Results :

Some recent papers describing the optimization of the MTT assay concern modifications in the final step and suggest using DMSO to improve formazan dissolution for absorbance readings 12. This requires separation of cells with bound formazan crystals from the MTT reaction medium. In the case of P. mirabilis PCM 543, the crystallized product could be observed not only in a cell-bound form but also free in the reaction medium. This forced the choice of dissolving the product directly in the incubation mixture (Figure 1). It was decided to follow Mosmann's 4 original reports and arbitrarily apply acidic isopropanol as a solving agent. This allowed us to avoid possible inaccuracies arising from plate centrifuging and wells’ aspiration, and to exclude harmful dimethyl oxide from the protocol. First, the proper range for the bacterial cell number per assay that would yield proportional amount of formazan was standardized. 1010 CFU ml-1 was defined as the maximum Proteus cell number in 1 hr assay in PBS and Mueller-Hinton Broth with 0.5 mg ml-1 MTT (substrate concentration based on literature reports) 12.
It was observed that acidified isopropanol used to terminate the assay caused absorbance changes that continuously increased with time. Thus, the proper dissolving time that would allow reproducibility of readings was impossible to determine. The degree of absorbance instability was dependent on the assay medium and the amount of cells. Besides the final assay product, the MTT assay mixture contained several components that absorbed between 550 and 650 nm and changed quantitatively during both the reduction and dissolution steps. As the observed alterations at 550 nm might derive from peak absorbance shifts, 400-700 nm spectra were recorded over time in Mueller-Hinton Broth and PBS for two Proteus suspensions differing in cell number by an order of magnitude. As the reference, spectra of formazan crystal suspension separated form bacterial culture by centrifugation were made, which were characterized by the broad plateau between 490 and 640 nm with a small absorbance peak at 620 nm. It was assumed that absorbance changes at 550 nm resulted not solely from formazan crystal dissolution, but also from the isopropanol effect upon the bacterial cells and media components. At 620 nm, most likely formazan crystals, both free and cell-bound, were detected, while at 650 nm, simply cell density was read.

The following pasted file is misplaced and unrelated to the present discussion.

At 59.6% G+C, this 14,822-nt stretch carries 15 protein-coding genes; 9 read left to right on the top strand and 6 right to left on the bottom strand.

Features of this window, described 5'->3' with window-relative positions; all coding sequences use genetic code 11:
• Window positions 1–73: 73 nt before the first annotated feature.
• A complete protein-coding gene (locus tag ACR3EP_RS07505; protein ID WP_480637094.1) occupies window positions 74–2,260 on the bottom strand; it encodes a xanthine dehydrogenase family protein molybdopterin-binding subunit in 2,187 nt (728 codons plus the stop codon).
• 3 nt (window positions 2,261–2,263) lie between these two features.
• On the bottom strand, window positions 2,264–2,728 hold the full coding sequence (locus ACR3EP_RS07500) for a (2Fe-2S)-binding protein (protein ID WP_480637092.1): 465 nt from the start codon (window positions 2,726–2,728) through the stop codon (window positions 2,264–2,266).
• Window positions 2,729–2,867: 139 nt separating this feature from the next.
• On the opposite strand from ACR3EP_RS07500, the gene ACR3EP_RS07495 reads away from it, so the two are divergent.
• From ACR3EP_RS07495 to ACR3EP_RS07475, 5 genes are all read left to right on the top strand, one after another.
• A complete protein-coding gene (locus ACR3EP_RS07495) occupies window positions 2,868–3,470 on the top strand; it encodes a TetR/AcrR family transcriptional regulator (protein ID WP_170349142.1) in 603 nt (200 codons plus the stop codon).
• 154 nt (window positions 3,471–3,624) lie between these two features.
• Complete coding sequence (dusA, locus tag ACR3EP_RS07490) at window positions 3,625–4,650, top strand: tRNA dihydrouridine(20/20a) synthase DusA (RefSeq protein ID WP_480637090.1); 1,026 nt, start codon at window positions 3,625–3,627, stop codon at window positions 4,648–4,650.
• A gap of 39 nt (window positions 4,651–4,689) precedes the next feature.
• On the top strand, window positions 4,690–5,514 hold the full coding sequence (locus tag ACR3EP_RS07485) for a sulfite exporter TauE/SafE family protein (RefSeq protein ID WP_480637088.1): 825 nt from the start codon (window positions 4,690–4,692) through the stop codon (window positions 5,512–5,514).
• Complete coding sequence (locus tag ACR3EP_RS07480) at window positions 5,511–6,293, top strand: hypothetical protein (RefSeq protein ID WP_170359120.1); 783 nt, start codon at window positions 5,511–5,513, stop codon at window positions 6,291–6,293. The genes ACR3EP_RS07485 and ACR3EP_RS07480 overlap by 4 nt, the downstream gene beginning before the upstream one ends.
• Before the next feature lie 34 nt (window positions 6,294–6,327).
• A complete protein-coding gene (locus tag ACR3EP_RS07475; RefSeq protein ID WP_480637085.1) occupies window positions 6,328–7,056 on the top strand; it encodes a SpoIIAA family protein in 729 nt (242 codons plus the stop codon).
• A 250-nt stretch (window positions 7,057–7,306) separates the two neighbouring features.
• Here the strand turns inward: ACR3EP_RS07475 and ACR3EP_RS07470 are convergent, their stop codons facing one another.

When 108 CFU was introduced into the assay mixture in the Mueller-Hinton Broth (starting OD650=0.08), a progressive increase in the absorption spectra was observed over the entire 90 min of MTT reduction. A marked peak between 650-670 nm was visible which most likely reflected the continuous and gradual slowing-down of cell proliferation. When acidified isopropanol was added, the spectrum narrowed and the maximum shifted as expected to a single intense peak at 550 nm. The effect of organic solvent, however, was highly unstable. After the initial jump by DA550=1.3, the absorbance kept decreasing for the next two hours of recording, at a rate of 0.012 AU min-1. A650 fell off sharply upon the addition of the solvent. Readings at 620 nm began to decrease constantly at the rate of approximately 0.0026 AU min-1 (Figures 2A and 2B). The intensity of the A550 rose upon addition of the solvent and the rate of subsequent decrease was dependent on the amount of reduced product as shown by monitoring assays carried out at varying MTT concentrations (Figure 3).
In PBS, recorded scan lines rose uniformly for the first 20 min of the MTT assay, and then became stable for the remaining assay time; obviously, cells transferred into the buffer lost their proliferation potential. A broad plateau was noticeable with slight maxima at 560 and 610 nm. Upon isopropanol addition, a single peak formed as readings dropped in the whole spectral range, with most significant decrease at wavelengths above 560 nm (Figure 4A). No absorbance jump around 550 nm was observed. Instead, after an initial rapid decrease, the final reading was nearly stable with slight changes of about 0.46*10-3 AU min-1 at 550 nm and 0.335*10-3 AU min-1 at 620 nm (Figure 4B).